Just over a half hour drive out of Laoag, and past increasingly beautiful and less populated vistas of the South China Sea, one comes up to the Cape Bojeador lighthouse sitting up on a hill. A quick ascent in our car and a few dozen steps got us to the base of this impressive lighthouse that is more than a century old and still very much functioning and guiding ships through the Northernmost passages of Luzon. No other visitors were around and we got to spend some time chatting with Mang Celso, a 4th generation lighthouse keeper whose father, grandfather and great-grandfather had the same career. On duty for 3 months at a time, then taking a week off before returning for another 3 desolate months, it is an amazingly solitary assignment, or is it?
With his family hours away in La Union, Mang Celso looks after the lighthouse and amazingly he has no television, or even electricity! There is a generator for the lamp in the lighthouse but his living quarters were appallingly stark! He uses batteries for his radio! There is no fresh water connection, and he and other caretakers must collect rain water during the wet season and ration their water until it makes it to the next rainy season! Outrageous. Thank goodness there is a steady stream of tourists who come by and who chat him up and he is gracious and hospitable to all of them, despite the same questions, I am sure. Tourists leave him token amounts of money as tips and we had read somewhere that it would be nice to bring the man some food or something as a thank you. At the market in Laoag, I figured it had been some time since he had had some fresh fruit so we brought him an odd selection of apples, oranges, and local fruits. He had no refrigeration though so I hope he ate the fruit rapidly…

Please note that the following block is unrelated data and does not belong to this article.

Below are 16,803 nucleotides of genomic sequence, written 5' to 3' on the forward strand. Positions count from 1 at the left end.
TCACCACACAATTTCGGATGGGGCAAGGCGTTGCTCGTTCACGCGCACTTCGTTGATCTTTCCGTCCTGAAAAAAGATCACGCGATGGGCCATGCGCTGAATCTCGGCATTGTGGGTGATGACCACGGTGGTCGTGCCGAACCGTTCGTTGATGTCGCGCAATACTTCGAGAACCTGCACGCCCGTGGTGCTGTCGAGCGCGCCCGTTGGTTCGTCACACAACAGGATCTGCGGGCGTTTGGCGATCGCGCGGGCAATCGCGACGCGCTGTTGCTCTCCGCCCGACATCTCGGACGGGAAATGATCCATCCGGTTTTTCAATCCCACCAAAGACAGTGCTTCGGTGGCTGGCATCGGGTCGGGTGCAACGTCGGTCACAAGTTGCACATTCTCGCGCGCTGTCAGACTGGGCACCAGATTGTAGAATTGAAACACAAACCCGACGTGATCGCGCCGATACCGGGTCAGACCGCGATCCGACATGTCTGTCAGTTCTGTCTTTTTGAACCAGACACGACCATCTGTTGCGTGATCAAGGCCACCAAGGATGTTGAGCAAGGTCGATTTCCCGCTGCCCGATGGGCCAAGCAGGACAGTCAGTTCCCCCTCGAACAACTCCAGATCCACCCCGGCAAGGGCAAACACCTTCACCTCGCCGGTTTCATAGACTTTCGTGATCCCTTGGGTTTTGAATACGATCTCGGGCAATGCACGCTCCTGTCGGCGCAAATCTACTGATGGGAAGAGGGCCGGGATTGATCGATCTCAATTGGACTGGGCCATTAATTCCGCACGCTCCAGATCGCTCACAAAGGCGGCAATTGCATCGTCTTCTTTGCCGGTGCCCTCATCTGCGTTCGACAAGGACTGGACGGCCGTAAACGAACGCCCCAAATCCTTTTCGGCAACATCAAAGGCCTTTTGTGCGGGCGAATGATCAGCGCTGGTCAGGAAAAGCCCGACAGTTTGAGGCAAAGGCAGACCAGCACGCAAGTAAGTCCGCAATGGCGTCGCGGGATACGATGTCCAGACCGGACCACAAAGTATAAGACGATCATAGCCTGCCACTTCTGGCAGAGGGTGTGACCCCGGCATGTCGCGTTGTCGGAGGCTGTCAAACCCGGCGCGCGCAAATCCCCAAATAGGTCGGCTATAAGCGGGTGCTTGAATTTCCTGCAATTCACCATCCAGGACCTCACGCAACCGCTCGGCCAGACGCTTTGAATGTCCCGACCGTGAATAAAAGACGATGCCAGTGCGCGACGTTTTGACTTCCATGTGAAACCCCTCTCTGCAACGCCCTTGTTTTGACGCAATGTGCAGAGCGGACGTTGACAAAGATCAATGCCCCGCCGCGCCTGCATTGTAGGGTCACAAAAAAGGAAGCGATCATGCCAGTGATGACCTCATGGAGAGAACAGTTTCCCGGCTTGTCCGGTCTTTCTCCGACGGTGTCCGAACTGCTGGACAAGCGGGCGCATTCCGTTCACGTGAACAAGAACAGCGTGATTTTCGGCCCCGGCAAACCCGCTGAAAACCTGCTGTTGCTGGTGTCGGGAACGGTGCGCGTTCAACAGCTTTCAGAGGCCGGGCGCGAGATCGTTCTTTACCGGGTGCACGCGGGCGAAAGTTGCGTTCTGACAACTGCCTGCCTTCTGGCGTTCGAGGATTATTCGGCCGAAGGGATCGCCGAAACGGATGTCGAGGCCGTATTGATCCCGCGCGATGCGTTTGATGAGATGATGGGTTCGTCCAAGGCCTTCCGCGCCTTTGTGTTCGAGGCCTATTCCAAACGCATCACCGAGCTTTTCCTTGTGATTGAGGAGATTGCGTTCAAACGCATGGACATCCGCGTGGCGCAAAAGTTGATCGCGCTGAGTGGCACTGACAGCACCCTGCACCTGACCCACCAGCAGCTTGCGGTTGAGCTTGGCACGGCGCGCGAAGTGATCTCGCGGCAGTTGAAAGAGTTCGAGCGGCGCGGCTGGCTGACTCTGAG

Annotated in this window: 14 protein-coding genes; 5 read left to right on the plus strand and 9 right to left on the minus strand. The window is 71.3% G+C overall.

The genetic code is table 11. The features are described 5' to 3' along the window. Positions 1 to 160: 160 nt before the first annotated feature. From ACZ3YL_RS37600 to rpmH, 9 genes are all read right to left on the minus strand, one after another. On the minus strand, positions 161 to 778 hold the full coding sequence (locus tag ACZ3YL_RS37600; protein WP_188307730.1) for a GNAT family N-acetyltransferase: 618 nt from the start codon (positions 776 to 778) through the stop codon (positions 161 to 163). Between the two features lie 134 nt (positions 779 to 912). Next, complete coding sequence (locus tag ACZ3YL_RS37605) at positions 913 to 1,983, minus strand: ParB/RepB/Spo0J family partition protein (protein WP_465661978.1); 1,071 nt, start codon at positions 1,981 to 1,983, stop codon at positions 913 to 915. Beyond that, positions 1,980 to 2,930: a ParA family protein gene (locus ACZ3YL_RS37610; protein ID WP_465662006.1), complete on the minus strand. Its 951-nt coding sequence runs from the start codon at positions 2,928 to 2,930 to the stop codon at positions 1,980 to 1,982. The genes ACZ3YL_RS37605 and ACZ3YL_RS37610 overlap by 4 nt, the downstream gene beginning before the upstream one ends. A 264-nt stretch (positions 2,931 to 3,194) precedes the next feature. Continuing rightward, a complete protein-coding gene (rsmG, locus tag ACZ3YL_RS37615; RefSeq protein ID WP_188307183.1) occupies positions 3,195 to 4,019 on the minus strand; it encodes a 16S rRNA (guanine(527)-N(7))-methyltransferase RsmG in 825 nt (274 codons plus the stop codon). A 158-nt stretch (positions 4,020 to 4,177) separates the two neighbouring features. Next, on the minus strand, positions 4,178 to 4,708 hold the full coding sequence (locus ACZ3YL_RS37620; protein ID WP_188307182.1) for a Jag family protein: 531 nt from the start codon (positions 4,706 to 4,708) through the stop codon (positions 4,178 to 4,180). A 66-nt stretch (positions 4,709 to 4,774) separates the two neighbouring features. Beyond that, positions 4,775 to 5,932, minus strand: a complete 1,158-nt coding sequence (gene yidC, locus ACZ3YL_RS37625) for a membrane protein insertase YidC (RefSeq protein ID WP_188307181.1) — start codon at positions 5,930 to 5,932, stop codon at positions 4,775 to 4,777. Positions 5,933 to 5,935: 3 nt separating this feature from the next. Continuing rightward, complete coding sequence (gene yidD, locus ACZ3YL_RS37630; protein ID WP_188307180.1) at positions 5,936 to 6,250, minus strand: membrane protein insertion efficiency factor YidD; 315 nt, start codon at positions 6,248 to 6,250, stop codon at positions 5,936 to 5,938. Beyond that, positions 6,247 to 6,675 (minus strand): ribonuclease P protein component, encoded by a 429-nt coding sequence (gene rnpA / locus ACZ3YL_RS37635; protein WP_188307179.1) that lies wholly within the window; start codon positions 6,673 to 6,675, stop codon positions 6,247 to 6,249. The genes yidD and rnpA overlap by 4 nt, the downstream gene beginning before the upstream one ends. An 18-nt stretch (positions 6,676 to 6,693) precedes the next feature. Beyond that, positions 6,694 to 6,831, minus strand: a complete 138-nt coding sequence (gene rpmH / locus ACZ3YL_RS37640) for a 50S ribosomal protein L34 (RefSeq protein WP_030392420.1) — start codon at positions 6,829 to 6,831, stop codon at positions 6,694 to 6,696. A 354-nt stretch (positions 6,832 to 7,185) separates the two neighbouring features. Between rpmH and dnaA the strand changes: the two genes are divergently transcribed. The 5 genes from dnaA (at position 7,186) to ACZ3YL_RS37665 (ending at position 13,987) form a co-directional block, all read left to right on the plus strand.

Unless I had a connection to the internet, I think I would personally go nuts if assigned to watch this or any other lighthouse. Tales of huge storms and the need to keep the light burning no matter what the weather conditions just sounded so “perfect stormish,” if you know what I mean. The Kid and Mrs. MM insisted on venturing to the top of the lighthouse and one look at the cast iron grill circular staircase, the height and the whole agoraphobia/claustrophobia thing meant I was heading up RELUCTANTLY. It didn’t help that there was a sign that went something like this “Totally high voltage area, one wrong move and you will fry your gonads to kingdom come…” hahaha… I liberally paraphrased… At any rate, I gingerly made it to the highest point of the circular staircase and looked out one of the “windows” and had instant vertigo. Mrs. MM and The Kid rose a few steps further on a thin metal ladder and they made it to the top and looked out on the Ilocos coastline. I told them to take a photo for me. Sorry, I don’t have the photo with me so I can’t post it just now… This is definitely a worthy stop on your Ilocos sojourn if you ever take one.